A leading computer security company says it has discovered one of the most sophisticated pieces of malicious software ever seen. Symantec says the bug, named Regin, was probably created by a government and has been used for six years against a range of targets around the world. Once installed on a computer, it can do things like capture screenshots, steal passwords or recover deleted files. Experts say computers in Russia, Saudi Arabia and Ireland have been hit most. It has been used to spy on government organisations, businesses and private individuals [...]. http://www.bbc.com/news/technology-30171614 --jim; Jim Warren, open-govt & tech-civlib advocate & sometime columnist http://en.wikipedia.org/wiki/Jim_Warren_%28computer_specialist%29 justjim36 on twitter | Jim Warren on Facebook
I was just thinking about this because my bank has kindly locked me out of Kickstarter (as well as, occasionally, various non-US merchants). It seems that KS does a test transaction when you pledge, and this triggers their fraud-detection algorithm, so they decline the transaction. (It is possible to get the payment through by spending an hour or so on the phone with their security department, assuming I have the time and foresight to call during some subset of business hours before the KS campaign in question terminates, but as a regular practice that's not going to happen.) While it may be a good idea to reduce my addiction to the hope of receiving possibly-useful widgets at some time in the indefinite future, I really don't want my bank making that choice. So after 35 years with them, I'm looking for a less-secure alternative...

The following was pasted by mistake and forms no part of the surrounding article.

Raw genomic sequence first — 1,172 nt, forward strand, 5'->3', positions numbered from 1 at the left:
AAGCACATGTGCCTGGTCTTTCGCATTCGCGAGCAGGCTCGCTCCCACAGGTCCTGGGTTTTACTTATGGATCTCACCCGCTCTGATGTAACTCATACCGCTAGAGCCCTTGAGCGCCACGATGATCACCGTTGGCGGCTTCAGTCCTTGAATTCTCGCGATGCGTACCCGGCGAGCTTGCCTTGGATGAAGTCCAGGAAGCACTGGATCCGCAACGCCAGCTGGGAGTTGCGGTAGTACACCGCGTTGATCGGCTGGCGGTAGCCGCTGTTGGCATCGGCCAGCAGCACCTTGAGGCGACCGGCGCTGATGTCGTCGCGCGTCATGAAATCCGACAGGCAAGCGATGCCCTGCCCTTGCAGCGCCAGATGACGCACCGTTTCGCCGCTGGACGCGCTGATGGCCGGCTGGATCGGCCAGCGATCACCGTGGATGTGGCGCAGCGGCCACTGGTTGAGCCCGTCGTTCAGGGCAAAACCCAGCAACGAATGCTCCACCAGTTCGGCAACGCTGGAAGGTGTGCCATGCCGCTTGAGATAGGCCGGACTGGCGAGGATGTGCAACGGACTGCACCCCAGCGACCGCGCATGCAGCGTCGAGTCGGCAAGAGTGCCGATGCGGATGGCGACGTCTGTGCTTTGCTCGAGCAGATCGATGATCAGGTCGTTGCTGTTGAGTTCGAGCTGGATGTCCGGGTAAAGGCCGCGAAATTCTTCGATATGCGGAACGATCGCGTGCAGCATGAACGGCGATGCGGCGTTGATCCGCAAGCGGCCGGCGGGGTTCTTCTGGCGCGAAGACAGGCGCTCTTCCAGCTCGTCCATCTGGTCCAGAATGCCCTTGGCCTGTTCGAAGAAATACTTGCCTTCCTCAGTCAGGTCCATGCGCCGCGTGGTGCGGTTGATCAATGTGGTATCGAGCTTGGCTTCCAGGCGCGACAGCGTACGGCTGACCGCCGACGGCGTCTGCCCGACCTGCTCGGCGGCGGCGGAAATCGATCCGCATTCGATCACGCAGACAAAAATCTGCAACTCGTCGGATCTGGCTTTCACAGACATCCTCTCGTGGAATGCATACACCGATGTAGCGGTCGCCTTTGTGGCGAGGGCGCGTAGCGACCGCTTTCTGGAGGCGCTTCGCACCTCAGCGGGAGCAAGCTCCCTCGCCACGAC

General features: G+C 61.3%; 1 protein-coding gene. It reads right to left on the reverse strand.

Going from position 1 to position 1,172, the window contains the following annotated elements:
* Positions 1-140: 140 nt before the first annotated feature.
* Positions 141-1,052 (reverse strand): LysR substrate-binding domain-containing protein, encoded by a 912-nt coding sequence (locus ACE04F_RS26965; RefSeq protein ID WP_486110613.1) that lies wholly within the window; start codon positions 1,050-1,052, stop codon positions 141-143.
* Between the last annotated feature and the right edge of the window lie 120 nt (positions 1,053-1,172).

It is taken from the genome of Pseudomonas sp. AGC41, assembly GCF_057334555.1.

http://www.itbusiness.ca/article/casl-restricts-freedom-of-speech-academic-paper-argues If you follow the link at the bottom of this page to the article's source, you'll find the blog of Barry Sookman, who, based on the extensive stuff he's written and presented, seems to be a full time anti-CASL lobbyist. The paper itself was written [by] a summer intern at Cassels Brock & Blackwell LLP, a law firm that is drumming up CASL related business, together with a law school faculty member. I helped write CASL, and I can say that the free speech arguments are silly. This is a rear guard action by marketers who are mad that they can't legally spam anyone, anywhere, like their American colleagues can.
Ivan Ristic Bulletproof SSL and TLS: Understanding and Deploying SSL/TLS and PKI to Secure Servers and Web Applications, 1 Aug 2014 blog.ivanristic.com/2014/08/bulletproof-ssl-and-tls-final-released.html https://www.feistyduck.com/books/bulletproof-ssl-and-tls/ If SSL is the emperor's new clothes, then Ivan Ristic in Bulletproof SSL and TLS has shown that perhaps the emperor isn't wearing anything at all. There is a perception that if a web site is SSL secured then it's indeed secure. Read a few pages in this important book and the SSL security myth is dispelled. For the first 8 of the 16 chapters, Ristic (one of the greatest practical SSL/TLS experts around) spends 230 pages showing countless weaknesses -- vulnerabilities—attacks and other SSL weaknesses. He then spends the next 8 chapters showing how SSL can—if done correctly—be deployed to provide adequate security. Full review here: http://www.rsaconference.com/blogs/bulletproof-ssl-and-tls
Please report problems with the web pages to the maintainer